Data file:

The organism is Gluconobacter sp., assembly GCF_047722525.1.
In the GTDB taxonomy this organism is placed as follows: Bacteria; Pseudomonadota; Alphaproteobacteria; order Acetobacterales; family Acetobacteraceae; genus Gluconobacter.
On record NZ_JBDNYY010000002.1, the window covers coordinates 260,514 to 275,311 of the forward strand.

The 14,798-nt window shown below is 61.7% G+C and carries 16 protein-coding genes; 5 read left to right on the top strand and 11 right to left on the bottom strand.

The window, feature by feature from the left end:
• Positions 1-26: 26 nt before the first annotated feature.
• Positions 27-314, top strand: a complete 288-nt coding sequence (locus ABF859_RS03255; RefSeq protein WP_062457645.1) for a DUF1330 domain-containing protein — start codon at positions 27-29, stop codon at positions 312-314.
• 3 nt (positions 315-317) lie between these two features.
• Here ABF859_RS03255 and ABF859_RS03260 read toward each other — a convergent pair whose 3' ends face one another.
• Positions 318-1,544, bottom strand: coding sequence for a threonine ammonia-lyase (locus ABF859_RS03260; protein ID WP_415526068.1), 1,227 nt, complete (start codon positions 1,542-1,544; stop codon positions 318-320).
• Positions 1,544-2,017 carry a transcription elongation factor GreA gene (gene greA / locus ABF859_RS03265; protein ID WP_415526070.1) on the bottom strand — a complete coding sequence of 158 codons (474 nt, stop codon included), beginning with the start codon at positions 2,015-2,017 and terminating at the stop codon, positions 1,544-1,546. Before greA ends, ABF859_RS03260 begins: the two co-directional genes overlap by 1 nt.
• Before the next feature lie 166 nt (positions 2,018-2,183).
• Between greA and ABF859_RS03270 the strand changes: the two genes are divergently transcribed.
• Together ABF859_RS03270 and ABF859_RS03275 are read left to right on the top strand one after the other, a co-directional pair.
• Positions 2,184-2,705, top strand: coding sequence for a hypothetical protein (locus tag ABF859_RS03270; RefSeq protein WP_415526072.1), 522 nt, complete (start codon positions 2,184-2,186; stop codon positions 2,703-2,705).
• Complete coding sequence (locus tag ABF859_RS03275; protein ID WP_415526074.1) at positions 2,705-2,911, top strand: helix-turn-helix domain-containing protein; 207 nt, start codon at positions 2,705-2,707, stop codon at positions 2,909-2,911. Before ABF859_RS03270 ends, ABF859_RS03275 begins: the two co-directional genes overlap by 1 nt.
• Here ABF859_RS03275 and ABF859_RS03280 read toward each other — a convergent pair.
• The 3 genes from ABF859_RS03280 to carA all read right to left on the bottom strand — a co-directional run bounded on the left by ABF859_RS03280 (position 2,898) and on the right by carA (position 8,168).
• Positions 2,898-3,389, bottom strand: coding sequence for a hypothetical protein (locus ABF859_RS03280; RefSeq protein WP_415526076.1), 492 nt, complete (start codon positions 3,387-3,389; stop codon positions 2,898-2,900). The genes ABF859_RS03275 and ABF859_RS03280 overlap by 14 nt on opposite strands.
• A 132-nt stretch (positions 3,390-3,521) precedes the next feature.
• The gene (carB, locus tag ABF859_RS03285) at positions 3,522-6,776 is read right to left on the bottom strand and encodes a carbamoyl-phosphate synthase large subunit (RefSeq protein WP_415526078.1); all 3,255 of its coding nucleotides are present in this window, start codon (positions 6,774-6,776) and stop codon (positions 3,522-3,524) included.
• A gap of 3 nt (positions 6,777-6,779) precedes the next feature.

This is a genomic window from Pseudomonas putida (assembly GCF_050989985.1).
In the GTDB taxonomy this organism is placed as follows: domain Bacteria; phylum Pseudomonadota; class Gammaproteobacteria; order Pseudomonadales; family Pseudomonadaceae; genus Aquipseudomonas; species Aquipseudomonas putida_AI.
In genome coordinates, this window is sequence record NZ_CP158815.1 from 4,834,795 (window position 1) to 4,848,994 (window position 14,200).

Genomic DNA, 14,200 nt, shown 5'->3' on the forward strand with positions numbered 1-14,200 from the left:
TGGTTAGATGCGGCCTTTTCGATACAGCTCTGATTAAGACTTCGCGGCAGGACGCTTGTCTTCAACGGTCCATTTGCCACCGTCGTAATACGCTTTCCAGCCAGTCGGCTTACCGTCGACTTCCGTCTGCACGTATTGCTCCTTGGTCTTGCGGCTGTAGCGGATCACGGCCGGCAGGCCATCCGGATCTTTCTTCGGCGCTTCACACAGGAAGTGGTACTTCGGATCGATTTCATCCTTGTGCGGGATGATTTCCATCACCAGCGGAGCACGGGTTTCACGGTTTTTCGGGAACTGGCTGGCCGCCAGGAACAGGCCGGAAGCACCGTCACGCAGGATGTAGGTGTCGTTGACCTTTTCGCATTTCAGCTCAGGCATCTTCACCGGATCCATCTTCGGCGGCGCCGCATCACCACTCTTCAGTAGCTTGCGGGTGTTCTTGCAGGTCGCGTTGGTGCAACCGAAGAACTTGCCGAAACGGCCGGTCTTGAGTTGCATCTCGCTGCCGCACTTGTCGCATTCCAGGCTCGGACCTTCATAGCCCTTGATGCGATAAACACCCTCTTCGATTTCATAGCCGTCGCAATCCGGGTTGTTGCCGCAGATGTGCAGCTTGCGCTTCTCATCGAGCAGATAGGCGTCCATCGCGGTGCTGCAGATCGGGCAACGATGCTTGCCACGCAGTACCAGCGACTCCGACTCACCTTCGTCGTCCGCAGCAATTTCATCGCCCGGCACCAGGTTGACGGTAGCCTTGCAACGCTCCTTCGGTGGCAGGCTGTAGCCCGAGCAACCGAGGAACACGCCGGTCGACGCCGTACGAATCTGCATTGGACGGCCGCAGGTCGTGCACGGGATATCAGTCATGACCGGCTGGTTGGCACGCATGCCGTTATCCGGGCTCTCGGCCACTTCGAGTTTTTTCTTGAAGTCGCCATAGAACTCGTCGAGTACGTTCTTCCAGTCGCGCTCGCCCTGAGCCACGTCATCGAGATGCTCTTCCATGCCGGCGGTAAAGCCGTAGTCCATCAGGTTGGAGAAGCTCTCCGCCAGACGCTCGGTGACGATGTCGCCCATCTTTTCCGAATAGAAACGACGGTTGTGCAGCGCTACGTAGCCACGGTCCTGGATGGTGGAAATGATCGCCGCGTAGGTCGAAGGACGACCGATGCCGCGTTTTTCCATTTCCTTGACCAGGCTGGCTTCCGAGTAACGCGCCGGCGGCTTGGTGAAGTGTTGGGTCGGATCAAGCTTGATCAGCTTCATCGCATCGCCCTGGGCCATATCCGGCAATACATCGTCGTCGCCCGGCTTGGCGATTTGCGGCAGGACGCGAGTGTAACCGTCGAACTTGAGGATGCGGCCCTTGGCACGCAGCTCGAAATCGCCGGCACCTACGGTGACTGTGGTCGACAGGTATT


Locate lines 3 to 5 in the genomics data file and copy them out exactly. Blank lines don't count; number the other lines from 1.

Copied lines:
On record NZ_JBDNYY010000002.1, the window covers coordinates 260,514 to 275,311 of the forward strand.

The 14,798-nt window shown below is 61.7% G+C and carries 16 protein-coding genes; 5 read left to right on the top strand and 11 right to left on the bottom strand.

The window, feature by feature from the left end: